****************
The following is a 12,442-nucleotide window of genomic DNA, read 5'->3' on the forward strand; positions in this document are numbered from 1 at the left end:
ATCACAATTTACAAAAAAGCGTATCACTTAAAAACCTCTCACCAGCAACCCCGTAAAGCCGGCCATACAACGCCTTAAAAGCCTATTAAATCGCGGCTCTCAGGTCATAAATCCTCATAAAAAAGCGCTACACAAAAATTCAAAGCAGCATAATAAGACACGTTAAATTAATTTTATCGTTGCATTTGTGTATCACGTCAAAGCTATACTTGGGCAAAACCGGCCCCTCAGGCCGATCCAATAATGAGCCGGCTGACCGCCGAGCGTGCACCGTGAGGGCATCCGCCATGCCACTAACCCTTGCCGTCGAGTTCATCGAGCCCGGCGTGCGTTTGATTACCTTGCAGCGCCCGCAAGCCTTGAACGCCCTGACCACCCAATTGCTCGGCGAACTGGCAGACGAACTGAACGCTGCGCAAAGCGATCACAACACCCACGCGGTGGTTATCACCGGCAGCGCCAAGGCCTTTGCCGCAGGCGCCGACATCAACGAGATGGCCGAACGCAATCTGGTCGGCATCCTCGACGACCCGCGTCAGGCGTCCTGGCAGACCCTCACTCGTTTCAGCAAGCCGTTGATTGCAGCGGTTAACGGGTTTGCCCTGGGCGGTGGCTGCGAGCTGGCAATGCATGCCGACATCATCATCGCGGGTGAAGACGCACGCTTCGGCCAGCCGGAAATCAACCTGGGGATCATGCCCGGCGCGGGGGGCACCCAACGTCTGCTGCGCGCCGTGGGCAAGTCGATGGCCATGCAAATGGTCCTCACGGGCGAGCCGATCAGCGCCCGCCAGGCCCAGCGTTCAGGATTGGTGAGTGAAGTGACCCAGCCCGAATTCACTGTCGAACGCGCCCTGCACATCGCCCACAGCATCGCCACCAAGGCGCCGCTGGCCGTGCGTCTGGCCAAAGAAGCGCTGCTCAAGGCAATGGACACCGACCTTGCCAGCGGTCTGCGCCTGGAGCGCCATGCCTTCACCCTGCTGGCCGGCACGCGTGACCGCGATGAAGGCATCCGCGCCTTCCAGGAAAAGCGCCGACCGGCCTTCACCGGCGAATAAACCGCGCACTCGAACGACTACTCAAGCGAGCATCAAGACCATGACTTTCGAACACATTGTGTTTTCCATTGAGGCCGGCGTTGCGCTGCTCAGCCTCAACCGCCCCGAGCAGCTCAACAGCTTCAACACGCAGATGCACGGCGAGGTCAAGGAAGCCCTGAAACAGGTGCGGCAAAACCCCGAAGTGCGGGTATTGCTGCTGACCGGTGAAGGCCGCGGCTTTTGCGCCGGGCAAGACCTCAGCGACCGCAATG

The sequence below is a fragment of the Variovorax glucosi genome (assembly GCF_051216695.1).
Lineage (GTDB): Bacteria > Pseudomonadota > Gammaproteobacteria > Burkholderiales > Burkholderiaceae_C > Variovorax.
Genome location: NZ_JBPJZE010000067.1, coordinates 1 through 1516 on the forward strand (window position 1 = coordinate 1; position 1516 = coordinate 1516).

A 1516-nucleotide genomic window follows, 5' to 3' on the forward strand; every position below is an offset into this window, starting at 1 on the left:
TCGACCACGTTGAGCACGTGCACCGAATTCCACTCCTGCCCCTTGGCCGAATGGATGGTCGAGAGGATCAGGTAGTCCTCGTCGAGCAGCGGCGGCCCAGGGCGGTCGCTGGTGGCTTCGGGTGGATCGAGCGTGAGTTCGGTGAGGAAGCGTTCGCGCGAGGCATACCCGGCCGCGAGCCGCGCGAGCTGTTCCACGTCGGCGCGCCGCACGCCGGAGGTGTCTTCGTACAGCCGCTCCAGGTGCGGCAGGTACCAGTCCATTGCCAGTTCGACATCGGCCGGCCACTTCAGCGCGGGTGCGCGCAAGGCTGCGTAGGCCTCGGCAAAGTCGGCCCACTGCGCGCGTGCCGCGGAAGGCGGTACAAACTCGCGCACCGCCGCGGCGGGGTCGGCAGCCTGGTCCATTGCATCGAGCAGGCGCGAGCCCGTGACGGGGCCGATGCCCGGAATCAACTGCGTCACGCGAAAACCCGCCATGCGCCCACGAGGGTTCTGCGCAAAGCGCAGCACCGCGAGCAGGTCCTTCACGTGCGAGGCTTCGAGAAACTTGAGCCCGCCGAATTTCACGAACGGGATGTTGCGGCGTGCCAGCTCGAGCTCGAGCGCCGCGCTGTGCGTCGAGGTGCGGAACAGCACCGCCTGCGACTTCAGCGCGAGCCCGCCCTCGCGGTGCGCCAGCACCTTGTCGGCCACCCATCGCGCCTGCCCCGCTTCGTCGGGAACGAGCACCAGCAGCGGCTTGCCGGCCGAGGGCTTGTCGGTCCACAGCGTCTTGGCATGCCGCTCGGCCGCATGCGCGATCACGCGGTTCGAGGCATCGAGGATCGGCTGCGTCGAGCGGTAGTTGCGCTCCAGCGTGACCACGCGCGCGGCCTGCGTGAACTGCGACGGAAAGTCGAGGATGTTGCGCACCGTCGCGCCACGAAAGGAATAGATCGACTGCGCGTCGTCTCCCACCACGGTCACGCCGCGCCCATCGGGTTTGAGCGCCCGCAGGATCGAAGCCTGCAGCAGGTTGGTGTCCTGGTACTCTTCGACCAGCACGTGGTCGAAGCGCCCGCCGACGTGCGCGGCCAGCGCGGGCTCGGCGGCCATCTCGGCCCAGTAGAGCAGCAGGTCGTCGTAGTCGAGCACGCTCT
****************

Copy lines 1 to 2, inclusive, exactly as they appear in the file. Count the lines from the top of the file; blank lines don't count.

The following is a 12,442-nucleotide window of genomic DNA, read 5'->3' on the forward strand; positions in this document are numbered from 1 at the left end:
ATCACAATTTACAAAAAAGCGTATCACTTAAAAACCTCTCACCAGCAACCCCGTAAAGCCGGCCATACAACGCCTTAAAAGCCTATTAAATCGCGGCTCTCAGGTCATAAATCCTCATAAAAAAGCGCTACACAAAAATTCAAAGCAGCATAATAAGACACGTTAAATTAATTTTATCGTTGCATTTGTGTATCACGTCAAAGCTATACTTGGGCAAAACCGGCCCCTCAGGCCGATCCAATAATGAGCCGGCTGACCGCCGAGCGTGCACCGTGAGGGCATCCGCCATGCCACTAACCCTTGCCGTCGAGTTCATCGAGCCCGGCGTGCGTTTGATTACCTTGCAGCGCCCGCAAGCCTTGAACGCCCTGACCACCCAATTGCTCGGCGAACTGGCAGACGAACTGAACGCTGCGCAAAGCGATCACAACACCCACGCGGTGGTTATCACCGGCAGCGCCAAGGCCTTTGCCGCAGGCGCCGACATCAACGAGATGGCCGAACGCAATCTGGTCGGCATCCTCGACGACCCGCGTCAGGCGTCCTGGCAGACCCTCACTCGTTTCAGCAAGCCGTTGATTGCAGCGGTTAACGGGTTTGCCCTGGGCGGTGGCTGCGAGCTGGCAATGCATGCCGACATCATCATCGCGGGTGAAGACGCACGCTTCGGCCAGCCGGAAATCAACCTGGGGATCATGCCCGGCGCGGGGGGCACCCAACGTCTGCTGCGCGCCGTGGGCAAGTCGATGGCCATGCAAATGGTCCTCACGGGCGAGCCGATCAGCGCCCGCCAGGCCCAGCGTTCAGGATTGGTGAGTGAAGTGACCCAGCCCGAATTCACTGTCGAACGCGCCCTGCACATCGCCCACAGCATCGCCACCAAGGCGCCGCTGGCCGTGCGTCTGGCCAAAGAAGCGCTGCTCAAGGCAATGGACACCGACCTTGCCAGCGGTCTGCGCCTGGAGCGCCATGCCTTCACCCTGCTGGCCGGCACGCGTGACCGCGATGAAGGCATCCGCGCCTTCCAGGAAAAGCGCCGACCGGCCTTCACCGGCGAATAAACCGCGCACTCGAACGACTACTCAAGCGAGCATCAAGACCATGACTTTCGAACACATTGTGTTTTCCATTGAGGCCGGCGTTGCGCTGCTCAGCCTCAACCGCCCCGAGCAGCTCAACAGCTTCAACACGCAGATGCACGGCGAGGTCAAGGAAGCCCTGAAACAGGTGCGGCAAAACCCCGAAGTGCGGGTATTGCTGCTGACCGGTGAAGGCCGCGGCTTTTGCGCCGGGCAAGACCTCAGCGACCGCAATG